“Almost Heaven: the Songs of John Denver” runs through March 10 at the Covedale Center, 4990 Glenway Ave. Tickets are available at www.clpshows.orgor 513-241-6550.

Right This Way to “Cabaret” at NKU

Review by Kevin Reynolds of “Cabaret”: NKU Theatre

On a Valentine’s Day evening, what good is sitting alone in your room?

While it will never appear on a list of “most romantic musicals,” the current production of “Cabaret” at Northern Kentucky University‘s School of the Arts certainly evokes plenty of other emotions.

Director Brian Robertson has assembled a stellar cast of performers with strong voices and a cohesive choral style. This is a good time to point out that, while “Cabaret” has always featured fluid gender portrayals, I would define this production as gender defiant. It starts from the first moment with a female Emcee, which at first seems counter to traditional “Cabaret” wisdom, but when you are exposed to the relentless debauchery of pre-Nazi Berlin and the overt sexuality oozing from the stage, those concerns — combined with the commanding stage presence and fully embraced portrayal by Faustina Gorham – that choice seems completely reasonable.

And while the Emcee often garners much of the attention, there can not be a compelling, emotional “Cabaret” without a compelling, emotional Sally Bowles. Every pivotal moment, every plot advancement, and every true sense of humanity comes through Sally. Makenzie Ruff brings all the acting and musical power the role demands and then some. Her performance of “Maybe This Time” was heartfelt, beautifully phrased, and brought raucous cheers from the opening night audience.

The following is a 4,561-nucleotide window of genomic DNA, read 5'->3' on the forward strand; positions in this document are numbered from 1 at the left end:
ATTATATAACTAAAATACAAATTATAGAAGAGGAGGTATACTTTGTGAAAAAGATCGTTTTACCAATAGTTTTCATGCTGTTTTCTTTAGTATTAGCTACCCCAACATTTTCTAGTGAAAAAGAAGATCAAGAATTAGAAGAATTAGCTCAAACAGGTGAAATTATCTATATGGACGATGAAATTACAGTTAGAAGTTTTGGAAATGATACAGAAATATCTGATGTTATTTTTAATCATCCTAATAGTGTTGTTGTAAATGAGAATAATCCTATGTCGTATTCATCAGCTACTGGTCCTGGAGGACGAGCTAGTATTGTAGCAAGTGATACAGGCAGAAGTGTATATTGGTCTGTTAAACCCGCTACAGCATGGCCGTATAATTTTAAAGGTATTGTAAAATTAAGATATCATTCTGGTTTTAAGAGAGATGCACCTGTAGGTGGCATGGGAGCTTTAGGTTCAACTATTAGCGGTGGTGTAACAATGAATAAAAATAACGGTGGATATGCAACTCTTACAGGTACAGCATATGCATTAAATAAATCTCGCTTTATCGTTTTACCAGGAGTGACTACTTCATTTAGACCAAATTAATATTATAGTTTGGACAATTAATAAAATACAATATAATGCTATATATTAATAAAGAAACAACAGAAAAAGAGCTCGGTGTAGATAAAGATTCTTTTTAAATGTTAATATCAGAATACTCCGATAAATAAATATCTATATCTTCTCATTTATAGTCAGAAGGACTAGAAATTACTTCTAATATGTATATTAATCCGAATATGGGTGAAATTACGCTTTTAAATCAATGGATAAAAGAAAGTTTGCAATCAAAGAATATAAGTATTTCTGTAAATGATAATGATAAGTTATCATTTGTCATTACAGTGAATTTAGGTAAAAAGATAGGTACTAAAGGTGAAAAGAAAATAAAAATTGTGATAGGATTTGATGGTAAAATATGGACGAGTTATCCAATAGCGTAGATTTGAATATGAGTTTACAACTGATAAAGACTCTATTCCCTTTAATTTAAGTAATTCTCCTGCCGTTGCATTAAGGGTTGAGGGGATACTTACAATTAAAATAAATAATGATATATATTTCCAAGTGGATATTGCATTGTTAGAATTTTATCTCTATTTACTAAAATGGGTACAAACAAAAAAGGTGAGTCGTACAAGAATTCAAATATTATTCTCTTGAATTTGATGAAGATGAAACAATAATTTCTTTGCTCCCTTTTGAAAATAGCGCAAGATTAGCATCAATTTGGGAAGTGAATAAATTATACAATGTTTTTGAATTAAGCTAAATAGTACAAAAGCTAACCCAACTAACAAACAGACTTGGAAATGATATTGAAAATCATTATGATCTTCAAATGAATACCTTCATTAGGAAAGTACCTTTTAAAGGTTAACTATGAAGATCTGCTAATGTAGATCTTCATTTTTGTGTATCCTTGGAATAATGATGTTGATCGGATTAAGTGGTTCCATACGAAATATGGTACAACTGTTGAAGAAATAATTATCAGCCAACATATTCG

There are several other performances of note: Sam Johnson as both Ernst and one of the kick line dancers proved his tremendous versatility. Haley Gillman as Frau Kost really brought the vocal goods to the Act One finale of the reprise of “Tomorrow Belongs to Me,” a duet with the aforementioned Sam Johnson, when the tone of the entire production shifts to Nazi fear right before our eyes.

Finally, Sarah Hack and Matthew Nassida as Frau Schneider and Herr Schultz pulled off what I think was an interesting choice by director Robertson. As the two elders in the story, they never changed out of their decadent Kit Kat Club attire for these roles. Instead, by donning a few costume pieces, they adopted some older person characteristics (a little slumped over or a slightly higher-pitched voice) to become Schneider and Schultz. I admit that it took some getting used to, seeing the kindly fruit vendor Schultz in a fedora, suit jacket, mesh t-shirt and fishnets with garters. But again, when seen in the context of the entirety of this production’s vision, it was a consistent choice and they pulled it off beautifully.

High praise to the set design by Lindsey Purvis – it was an excellent use of the space from side to side, front to back, and top to bottom. The placement of the outstanding 11-piece orchestra (under the direction of Jamey Strawn) at the back of the stage perfectly fit the Kit Kat Club. The tawdry, gender bending costumes by Ronnie Chamberlain and the excellent dialect coaching by Taylor Isabel Winkleski made the characters resonate more fully.

If you’ve seen “Cabaret” before, don’t let that keep you from seeing this singularly unique, well-staged and well-performed production. In fact, a little research showed the casting of a female as the Emcee is a rare occurrence and, frankly, has many detractors. I can see why, if done simply as a stunt and the surrounding production doesn’t embrace that choice, but this one does, and it makes for a truly satisfying theatrical experience.

“Cabaret” runs through February 25 at NKUs Corbett Theatre. For tickets, visit NKY SOTA Box Officeor call (859) 572-5464.

We’re Butter Together: A Review of American Legacy Theatre’s Production of “Spinning into Butter”

Review by Alan Jozwiak of Spinning Into Butter: American Legacy Theatre